It is well researched and studied that a sizable 37% of promotions to management or leadership placements fail.
A study was taken across 180 HR Executives and 350 new managers in the USA by Harvard Business School on leadership development and ramp up period to becoming confident in management roles. Upon asking what mistakes they feel they made, or in the case of HR Executives, what they observed the following are the top 8.
1. Trying unsuccessfully to assert authority
63% of new managers responded that they didn’t feel they had handled building authority well, with 42% of HR Executives reporting managing fall out from issues around authority and new managers.
This in many cases takes the form of micromanaging, which is often underneath a feeling of insecurity in needing to be in total control for fear of failure under their watch. Authority is about gaining respect and not coercing subordinates into accepting your command. No matter what title or formal authority is bestowed up you within the function of your new role it all comes down to personal one-on-one relationships.
So you need to build authority one team member at a time. This is where many failed in that they tried to gain authority in one fell swoop either by being the ‘good-guy’ and trying to ‘act’ like one of the gang, until the ‘proverbial’ hit the fan, or by pretending to be a seasoned and skilled people manager from day one, and radically changing their personality and approach.
2. Not asserting authority.
Results differed here with only 22% of new managers believing they did not assert their authority, however 78% of HR Executives saw a different picture with new managers taking their time and managing issues around a poor approach to establishing firm authority and respect.
Examples of this ranged from not stepping up to taking personal responsibility for team outcomes, to hiding behind their previous success as a technical competent professional.
It seemed that new managers were uncertain where and when they should be asserting their authority.
3. Not engaging with top or upper management sooner.
First time managers believed they needed to ‘get their feet on the ground’ first (68%) before engaging with top or upper management, however HR Executives believed the need to engage sooner, as early as within the first week with upper management (76%). First time managers also blamed a lack of ‘orientation’ at that level on how to interface with upper & top management.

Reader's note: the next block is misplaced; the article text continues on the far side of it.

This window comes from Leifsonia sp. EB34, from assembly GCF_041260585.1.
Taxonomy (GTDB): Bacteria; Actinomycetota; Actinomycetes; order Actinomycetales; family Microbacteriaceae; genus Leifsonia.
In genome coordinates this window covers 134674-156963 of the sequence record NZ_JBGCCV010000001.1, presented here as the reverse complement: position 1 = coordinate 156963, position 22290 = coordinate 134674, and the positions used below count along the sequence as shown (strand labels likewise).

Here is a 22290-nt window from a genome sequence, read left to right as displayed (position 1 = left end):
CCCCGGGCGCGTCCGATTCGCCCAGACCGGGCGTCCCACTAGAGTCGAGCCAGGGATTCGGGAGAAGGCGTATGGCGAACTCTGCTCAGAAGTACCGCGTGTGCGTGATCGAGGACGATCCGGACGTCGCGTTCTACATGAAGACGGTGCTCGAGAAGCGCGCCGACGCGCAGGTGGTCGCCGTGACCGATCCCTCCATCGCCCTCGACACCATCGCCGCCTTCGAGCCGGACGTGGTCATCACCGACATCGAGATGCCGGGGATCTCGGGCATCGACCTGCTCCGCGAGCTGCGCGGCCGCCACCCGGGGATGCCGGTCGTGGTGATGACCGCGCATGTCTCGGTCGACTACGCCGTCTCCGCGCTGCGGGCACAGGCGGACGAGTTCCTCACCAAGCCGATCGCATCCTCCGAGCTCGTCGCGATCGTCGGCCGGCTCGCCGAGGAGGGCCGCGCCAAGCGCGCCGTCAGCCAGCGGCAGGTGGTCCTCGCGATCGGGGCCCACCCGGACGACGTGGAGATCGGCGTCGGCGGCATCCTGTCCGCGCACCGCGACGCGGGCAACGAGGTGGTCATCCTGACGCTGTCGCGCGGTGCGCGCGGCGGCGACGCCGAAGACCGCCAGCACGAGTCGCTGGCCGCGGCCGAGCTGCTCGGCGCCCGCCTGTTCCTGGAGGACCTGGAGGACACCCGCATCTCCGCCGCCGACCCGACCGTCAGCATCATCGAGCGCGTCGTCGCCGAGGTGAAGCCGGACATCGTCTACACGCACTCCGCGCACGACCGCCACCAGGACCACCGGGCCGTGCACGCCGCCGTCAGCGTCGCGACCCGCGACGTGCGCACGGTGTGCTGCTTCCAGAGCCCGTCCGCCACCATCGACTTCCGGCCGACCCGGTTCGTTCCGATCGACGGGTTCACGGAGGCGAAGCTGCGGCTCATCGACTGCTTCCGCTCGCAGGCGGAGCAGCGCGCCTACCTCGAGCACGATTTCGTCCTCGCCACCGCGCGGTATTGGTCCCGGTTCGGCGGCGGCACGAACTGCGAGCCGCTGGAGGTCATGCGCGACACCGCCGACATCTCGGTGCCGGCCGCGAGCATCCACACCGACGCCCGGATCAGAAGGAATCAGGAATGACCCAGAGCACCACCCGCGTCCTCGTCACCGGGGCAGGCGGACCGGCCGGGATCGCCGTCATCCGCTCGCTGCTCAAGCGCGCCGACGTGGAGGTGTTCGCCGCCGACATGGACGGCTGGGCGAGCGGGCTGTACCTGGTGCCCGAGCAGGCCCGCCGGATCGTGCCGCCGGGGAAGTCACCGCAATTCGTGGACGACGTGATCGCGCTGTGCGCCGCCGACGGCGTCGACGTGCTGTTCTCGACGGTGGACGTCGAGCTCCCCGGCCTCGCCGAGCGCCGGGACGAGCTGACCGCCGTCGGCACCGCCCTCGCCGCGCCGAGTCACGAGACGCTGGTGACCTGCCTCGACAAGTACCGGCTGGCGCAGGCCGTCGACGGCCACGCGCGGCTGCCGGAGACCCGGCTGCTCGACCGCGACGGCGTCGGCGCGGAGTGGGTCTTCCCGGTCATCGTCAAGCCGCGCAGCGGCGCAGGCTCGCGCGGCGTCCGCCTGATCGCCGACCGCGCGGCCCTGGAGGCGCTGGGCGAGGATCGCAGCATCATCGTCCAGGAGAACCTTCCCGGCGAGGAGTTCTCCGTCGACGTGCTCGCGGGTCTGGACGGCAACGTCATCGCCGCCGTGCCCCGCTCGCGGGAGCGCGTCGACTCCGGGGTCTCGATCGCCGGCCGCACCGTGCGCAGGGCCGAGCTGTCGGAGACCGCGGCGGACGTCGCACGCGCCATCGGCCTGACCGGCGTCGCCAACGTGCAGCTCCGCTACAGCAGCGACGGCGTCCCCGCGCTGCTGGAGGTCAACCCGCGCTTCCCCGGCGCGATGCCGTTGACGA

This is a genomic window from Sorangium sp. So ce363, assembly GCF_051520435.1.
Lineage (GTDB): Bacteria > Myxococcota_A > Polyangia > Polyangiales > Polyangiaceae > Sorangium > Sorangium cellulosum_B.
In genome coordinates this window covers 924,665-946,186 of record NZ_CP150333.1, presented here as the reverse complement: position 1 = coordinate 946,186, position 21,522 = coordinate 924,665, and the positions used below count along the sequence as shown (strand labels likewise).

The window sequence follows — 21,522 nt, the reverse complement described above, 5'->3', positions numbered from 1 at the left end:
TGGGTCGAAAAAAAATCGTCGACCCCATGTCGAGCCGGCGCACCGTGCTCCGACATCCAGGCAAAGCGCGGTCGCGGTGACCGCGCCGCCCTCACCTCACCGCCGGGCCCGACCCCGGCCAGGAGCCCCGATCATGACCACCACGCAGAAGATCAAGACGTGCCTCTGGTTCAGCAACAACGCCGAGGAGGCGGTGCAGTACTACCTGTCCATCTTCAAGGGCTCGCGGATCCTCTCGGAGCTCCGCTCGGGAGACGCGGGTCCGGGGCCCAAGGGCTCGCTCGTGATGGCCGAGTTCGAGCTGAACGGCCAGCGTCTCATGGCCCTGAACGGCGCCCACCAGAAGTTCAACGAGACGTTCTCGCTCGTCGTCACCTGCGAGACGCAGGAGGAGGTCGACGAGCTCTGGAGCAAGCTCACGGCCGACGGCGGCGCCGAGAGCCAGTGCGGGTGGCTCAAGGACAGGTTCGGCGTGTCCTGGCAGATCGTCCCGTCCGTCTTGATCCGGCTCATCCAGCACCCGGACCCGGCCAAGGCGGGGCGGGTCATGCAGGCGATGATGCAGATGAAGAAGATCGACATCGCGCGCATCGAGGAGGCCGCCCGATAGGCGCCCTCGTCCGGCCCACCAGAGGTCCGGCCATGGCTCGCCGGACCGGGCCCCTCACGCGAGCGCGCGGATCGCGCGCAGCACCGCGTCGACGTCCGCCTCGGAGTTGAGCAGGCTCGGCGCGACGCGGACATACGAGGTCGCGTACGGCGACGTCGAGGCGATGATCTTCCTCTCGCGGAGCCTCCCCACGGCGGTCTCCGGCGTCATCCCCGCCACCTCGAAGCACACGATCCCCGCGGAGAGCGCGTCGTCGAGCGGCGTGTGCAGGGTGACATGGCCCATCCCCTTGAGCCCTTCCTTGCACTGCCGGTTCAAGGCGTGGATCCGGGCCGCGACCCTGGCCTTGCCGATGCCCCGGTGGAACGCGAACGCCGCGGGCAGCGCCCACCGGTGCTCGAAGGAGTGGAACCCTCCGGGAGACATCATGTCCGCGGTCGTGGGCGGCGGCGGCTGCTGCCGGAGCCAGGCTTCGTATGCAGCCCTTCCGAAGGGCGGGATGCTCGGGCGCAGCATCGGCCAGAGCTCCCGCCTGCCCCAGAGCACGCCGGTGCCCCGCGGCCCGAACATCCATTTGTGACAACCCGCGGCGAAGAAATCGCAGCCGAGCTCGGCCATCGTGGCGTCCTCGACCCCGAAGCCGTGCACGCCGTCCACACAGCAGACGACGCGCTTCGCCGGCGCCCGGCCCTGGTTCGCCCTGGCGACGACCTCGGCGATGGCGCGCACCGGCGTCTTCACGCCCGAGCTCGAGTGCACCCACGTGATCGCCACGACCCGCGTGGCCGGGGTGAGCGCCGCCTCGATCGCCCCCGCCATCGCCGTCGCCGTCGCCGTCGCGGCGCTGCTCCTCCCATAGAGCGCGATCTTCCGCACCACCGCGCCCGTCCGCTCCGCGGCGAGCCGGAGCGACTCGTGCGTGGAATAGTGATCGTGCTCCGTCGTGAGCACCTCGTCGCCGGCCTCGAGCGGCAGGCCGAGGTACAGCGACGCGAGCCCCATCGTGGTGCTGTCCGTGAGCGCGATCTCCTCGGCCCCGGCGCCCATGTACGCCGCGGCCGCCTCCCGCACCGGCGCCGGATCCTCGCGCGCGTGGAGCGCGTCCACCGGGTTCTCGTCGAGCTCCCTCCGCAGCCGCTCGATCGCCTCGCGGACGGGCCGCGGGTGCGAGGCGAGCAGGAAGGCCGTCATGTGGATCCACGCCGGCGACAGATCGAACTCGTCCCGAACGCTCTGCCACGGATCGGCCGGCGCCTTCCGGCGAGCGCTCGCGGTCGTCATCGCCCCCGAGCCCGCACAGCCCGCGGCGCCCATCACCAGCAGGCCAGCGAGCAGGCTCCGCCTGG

4. Not understanding HR/IR framework or policies.
Many new managers here believed that where HR was available internally that the need to know and understand HR/IR frame works was less of a priority. Not surprisingly HR Executives believed (88%) that new managers should be developing a solid understanding of the HR/IR framework and policies.
5. Not Realising The Extent To What Managing People Entails.
Of course, becoming a new manager requires a learning curve, however the study revealed a huge gap between what new managers believed managing people entailed and what HR Executives experience. The gap in expectation was mainly in the area of the amount of time that people issues took up of new managers time. Other areas was around managing communication flow. Many new managers realised that a whole new level of conversation and communication was going on in upper levels of the organisation that they were becoming privy to as a new manager. Many new managers (47%) felt they needed to ‘protect’ their teams from certain information coming down the channels.
6. Poor Communication.
If I had a dollar for every CV I have read that said ‘excellent communication skills’ I would be pool side in The Bahamas – permanently. If every one is as ‘excellent at communication skills’ as they think there would be very little reactionary managing and more visionary planning and leadership.
Poor communication not only stops at not giving adequate information or direction, but not listening effectively to your team either.
Many managers in the study concede that in the beginning days they felt they had to make all the decisions based on their own thoughts. Let’s learn from Kevin Rudd on not listening to his team or consulting them in the actions taken or direction ahead.
7. Being ‘unprofessional’.
Mainly observed by HR Executives, being unprofessional or more to the point, learning professionalism at the management level was, and is, a learning curve for some new managers.
The new managers themselves in a smaller minority admitted, in hindsight, occassions when they were unprofessional as managers.
Examples included being unpunctual to meetings they were leading, trying to be ‘one of the gang’ and slipping into areas of discriminatory or unlawful behaviour, and instances of aggressive behaviour in attempt to assert authority.
The study raises the question on whether new managers are being inducted or oriented effectively into their new positions?
Does your organisation have a solid onboarding program for new managers? Or is it a sink or swim approach?